In Bob Diaco, Kelly has a rising star in the ranks, a passionate leader that is beloved by his players and embodies the effort and determination he expects from his team. With Chuck Martin coordinating the offense under Kelly’s direction, they have a leader that won’t flinch in critical moments, with Martin deserving massive amounts of credit for preparing Everett Golson and bringing the best out of him on the big stage.

The continuity on the staff has also been key. If Diaco ends up Barry Alvarez’s choice at Wisconsin, Kelly has the opportunity to promote from within, with three capable choices in Cooks, already his co-defensive coordinator, Elliott or Mike Elston. Offensively, character assistants like Hiestand and Denbrock, who has done a tremendous job in his second tour at Notre Dame, don’t seem like candidates to bolt at the next big offer, and Tony Alford’s ability to cross-train on Kelly’s staff should give him the opportunity to move to coordinator if and when Martin gets a head coaching opportunity.

Just as important, Kelly is building a farm system of coaches that will be ready to step into a role. Ernest Jones was brought into the fold to take a non-coaching role, but rest assured he’ll have a job on staff when one opens up. Bill Brechin has spent three years as an offensive intern and graduate assistant, and he’ll likely work his way to a promotion as well. David Grimes is working with the staff as well as a defensive intern, adding another ND graduate to the bullpen. While there are certainly scary scenarios out there if coaches move on, Kelly has built in provisions that should help keep continuity and keep the head coach from spending time coaching his coaches.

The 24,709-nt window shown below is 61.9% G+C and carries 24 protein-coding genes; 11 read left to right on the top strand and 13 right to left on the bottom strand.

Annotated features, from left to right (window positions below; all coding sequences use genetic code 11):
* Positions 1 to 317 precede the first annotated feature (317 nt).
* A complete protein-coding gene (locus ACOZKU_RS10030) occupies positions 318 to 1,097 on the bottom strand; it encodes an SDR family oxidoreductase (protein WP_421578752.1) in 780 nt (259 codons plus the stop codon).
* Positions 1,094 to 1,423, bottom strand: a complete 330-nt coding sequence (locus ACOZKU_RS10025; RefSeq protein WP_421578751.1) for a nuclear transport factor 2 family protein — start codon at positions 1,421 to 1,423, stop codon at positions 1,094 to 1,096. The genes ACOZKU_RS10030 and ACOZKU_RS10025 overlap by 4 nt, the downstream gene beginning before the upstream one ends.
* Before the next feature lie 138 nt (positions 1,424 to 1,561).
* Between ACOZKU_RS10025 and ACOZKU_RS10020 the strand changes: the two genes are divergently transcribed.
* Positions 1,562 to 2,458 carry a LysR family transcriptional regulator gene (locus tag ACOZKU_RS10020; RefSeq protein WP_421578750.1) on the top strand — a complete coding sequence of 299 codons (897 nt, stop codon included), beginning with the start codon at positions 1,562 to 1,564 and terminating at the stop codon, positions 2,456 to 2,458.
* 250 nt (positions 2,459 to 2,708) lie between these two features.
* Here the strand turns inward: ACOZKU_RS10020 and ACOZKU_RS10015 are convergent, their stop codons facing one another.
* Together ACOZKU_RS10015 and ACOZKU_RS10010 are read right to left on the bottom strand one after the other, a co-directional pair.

While there’s still one very big game left, the 2012 season will be remember as a year where the Irish caught lightning in a bottle. But Kelly seems to have done the same with his coaching staff, putting together the perfect combination of assistants to help propel Notre Dame to a perfect regular season.

Friday at 4: ‘Attention to detail’ includes Notre Dame Stadium

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Brian Kelly proselytized multiple abstract concepts this spring. By the end of the 15 practices and subsequent media sessions, even the Irish coach knew some of his references to “grit” would be met by muted eye rolls from the press. If a questioner included the word in their query, Kelly reacted with tongue-in-cheek approval, “You’ve been listening.”

In his press conference the day before spring practices commenced, Kelly used the phrase “attention to detail” six separate times. While he was referring to his players on the football field, Kelly could have also been discussing the ongoing—but supposedly close to finished—construction at Notre Dame Stadium known as Campus Crossroads.

The three buildings around the exterior of the Stadium, the added suites and the video board above the south end zone have garnered the headlines. On a macro level, those are the changes of note. On a micro level, however, other details have trickled into the public stream of knowledge as the work nears its conclusion.